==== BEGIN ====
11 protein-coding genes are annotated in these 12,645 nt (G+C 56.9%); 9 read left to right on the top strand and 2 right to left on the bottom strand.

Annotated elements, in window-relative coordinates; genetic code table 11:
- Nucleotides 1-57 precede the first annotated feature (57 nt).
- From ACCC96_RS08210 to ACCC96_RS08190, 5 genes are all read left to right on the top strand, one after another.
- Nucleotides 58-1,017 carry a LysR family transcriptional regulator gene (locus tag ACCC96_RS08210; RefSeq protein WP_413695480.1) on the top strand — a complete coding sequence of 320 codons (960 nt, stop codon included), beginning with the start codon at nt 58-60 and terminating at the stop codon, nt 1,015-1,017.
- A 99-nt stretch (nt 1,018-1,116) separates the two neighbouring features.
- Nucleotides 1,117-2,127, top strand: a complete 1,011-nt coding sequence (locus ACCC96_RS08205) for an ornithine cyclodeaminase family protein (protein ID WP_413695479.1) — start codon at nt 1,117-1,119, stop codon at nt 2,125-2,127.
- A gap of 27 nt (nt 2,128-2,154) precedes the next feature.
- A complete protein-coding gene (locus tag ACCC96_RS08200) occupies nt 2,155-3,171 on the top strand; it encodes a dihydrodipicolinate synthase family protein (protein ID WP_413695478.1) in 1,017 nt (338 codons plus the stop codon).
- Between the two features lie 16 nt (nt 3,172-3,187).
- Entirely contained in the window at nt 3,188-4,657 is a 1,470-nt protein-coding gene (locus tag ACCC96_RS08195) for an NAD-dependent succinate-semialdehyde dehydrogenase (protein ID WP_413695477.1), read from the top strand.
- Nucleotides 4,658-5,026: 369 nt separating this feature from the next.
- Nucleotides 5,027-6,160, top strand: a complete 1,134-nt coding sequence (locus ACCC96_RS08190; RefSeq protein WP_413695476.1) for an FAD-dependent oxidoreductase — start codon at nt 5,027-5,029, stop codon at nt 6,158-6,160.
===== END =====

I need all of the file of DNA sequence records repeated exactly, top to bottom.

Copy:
11 protein-coding genes are annotated in these 12,645 nt (G+C 56.9%); 9 read left to right on the top strand and 2 right to left on the bottom strand.

Annotated elements, in window-relative coordinates; genetic code table 11:
- Nucleotides 1-57 precede the first annotated feature (57 nt).
- From ACCC96_RS08210 to ACCC96_RS08190, 5 genes are all read left to right on the top strand, one after another.
- Nucleotides 58-1,017 carry a LysR family transcriptional regulator gene (locus tag ACCC96_RS08210; RefSeq protein WP_413695480.1) on the top strand — a complete coding sequence of 320 codons (960 nt, stop codon included), beginning with the start codon at nt 58-60 and terminating at the stop codon, nt 1,015-1,017.
- A 99-nt stretch (nt 1,018-1,116) separates the two neighbouring features.
- Nucleotides 1,117-2,127, top strand: a complete 1,011-nt coding sequence (locus ACCC96_RS08205) for an ornithine cyclodeaminase family protein (protein ID WP_413695479.1) — start codon at nt 1,117-1,119, stop codon at nt 2,125-2,127.
- A gap of 27 nt (nt 2,128-2,154) precedes the next feature.
- A complete protein-coding gene (locus tag ACCC96_RS08200) occupies nt 2,155-3,171 on the top strand; it encodes a dihydrodipicolinate synthase family protein (protein ID WP_413695478.1) in 1,017 nt (338 codons plus the stop codon).
- Between the two features lie 16 nt (nt 3,172-3,187).
- Entirely contained in the window at nt 3,188-4,657 is a 1,470-nt protein-coding gene (locus tag ACCC96_RS08195) for an NAD-dependent succinate-semialdehyde dehydrogenase (protein ID WP_413695477.1), read from the top strand.
- Nucleotides 4,658-5,026: 369 nt separating this feature from the next.
- Nucleotides 5,027-6,160, top strand: a complete 1,134-nt coding sequence (locus ACCC96_RS08190; RefSeq protein WP_413695476.1) for an FAD-dependent oxidoreductase — start codon at nt 5,027-5,029, stop codon at nt 6,158-6,160.